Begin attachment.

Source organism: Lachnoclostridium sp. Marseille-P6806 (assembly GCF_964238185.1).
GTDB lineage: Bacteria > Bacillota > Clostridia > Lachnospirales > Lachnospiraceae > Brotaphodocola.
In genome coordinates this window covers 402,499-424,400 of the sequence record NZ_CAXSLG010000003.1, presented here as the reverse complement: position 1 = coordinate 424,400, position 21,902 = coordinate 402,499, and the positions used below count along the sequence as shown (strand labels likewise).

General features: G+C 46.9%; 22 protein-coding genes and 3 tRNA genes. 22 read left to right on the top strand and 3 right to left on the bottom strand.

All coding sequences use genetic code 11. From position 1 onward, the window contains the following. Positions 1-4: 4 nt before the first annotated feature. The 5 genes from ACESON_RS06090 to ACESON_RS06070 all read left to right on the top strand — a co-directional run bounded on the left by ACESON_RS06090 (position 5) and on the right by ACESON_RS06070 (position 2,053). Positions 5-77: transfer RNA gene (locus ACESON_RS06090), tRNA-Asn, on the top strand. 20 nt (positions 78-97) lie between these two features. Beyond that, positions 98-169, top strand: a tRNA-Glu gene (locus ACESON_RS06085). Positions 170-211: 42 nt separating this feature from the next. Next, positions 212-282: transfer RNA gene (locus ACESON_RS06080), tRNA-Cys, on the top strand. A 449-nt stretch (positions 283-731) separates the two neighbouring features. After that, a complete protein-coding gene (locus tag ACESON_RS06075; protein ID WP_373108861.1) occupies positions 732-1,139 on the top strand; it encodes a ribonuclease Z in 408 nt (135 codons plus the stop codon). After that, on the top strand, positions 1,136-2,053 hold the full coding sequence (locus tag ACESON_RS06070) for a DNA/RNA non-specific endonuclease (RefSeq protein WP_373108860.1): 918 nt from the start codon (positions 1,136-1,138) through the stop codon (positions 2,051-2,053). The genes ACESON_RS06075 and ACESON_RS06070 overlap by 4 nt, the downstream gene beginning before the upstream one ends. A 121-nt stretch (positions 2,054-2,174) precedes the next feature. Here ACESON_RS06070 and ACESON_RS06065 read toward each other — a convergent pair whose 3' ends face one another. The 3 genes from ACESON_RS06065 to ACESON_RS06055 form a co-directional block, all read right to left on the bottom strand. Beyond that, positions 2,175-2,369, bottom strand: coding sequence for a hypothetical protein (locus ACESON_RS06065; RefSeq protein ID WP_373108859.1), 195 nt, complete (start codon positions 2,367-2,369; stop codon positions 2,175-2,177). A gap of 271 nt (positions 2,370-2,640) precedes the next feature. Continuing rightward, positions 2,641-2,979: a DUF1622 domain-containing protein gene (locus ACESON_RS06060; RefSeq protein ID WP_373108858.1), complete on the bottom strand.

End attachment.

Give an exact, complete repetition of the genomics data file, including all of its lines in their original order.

Source organism: Lachnoclostridium sp. Marseille-P6806 (assembly GCF_964238185.1).
GTDB lineage: Bacteria > Bacillota > Clostridia > Lachnospirales > Lachnospiraceae > Brotaphodocola.
In genome coordinates this window covers 402,499-424,400 of the sequence record NZ_CAXSLG010000003.1, presented here as the reverse complement: position 1 = coordinate 424,400, position 21,902 = coordinate 402,499, and the positions used below count along the sequence as shown (strand labels likewise).

General features: G+C 46.9%; 22 protein-coding genes and 3 tRNA genes. 22 read left to right on the top strand and 3 right to left on the bottom strand.

All coding sequences use genetic code 11. From position 1 onward, the window contains the following. Positions 1-4: 4 nt before the first annotated feature. The 5 genes from ACESON_RS06090 to ACESON_RS06070 all read left to right on the top strand — a co-directional run bounded on the left by ACESON_RS06090 (position 5) and on the right by ACESON_RS06070 (position 2,053). Positions 5-77: transfer RNA gene (locus ACESON_RS06090), tRNA-Asn, on the top strand. 20 nt (positions 78-97) lie between these two features. Beyond that, positions 98-169, top strand: a tRNA-Glu gene (locus ACESON_RS06085). Positions 170-211: 42 nt separating this feature from the next. Next, positions 212-282: transfer RNA gene (locus ACESON_RS06080), tRNA-Cys, on the top strand. A 449-nt stretch (positions 283-731) separates the two neighbouring features. After that, a complete protein-coding gene (locus tag ACESON_RS06075; protein ID WP_373108861.1) occupies positions 732-1,139 on the top strand; it encodes a ribonuclease Z in 408 nt (135 codons plus the stop codon). After that, on the top strand, positions 1,136-2,053 hold the full coding sequence (locus tag ACESON_RS06070) for a DNA/RNA non-specific endonuclease (RefSeq protein WP_373108860.1): 918 nt from the start codon (positions 1,136-1,138) through the stop codon (positions 2,051-2,053). The genes ACESON_RS06075 and ACESON_RS06070 overlap by 4 nt, the downstream gene beginning before the upstream one ends. A 121-nt stretch (positions 2,054-2,174) precedes the next feature. Here ACESON_RS06070 and ACESON_RS06065 read toward each other — a convergent pair whose 3' ends face one another. The 3 genes from ACESON_RS06065 to ACESON_RS06055 form a co-directional block, all read right to left on the bottom strand. Beyond that, positions 2,175-2,369, bottom strand: coding sequence for a hypothetical protein (locus ACESON_RS06065; RefSeq protein ID WP_373108859.1), 195 nt, complete (start codon positions 2,367-2,369; stop codon positions 2,175-2,177). A gap of 271 nt (positions 2,370-2,640) precedes the next feature. Continuing rightward, positions 2,641-2,979: a DUF1622 domain-containing protein gene (locus ACESON_RS06060; RefSeq protein ID WP_373108858.1), complete on the bottom strand.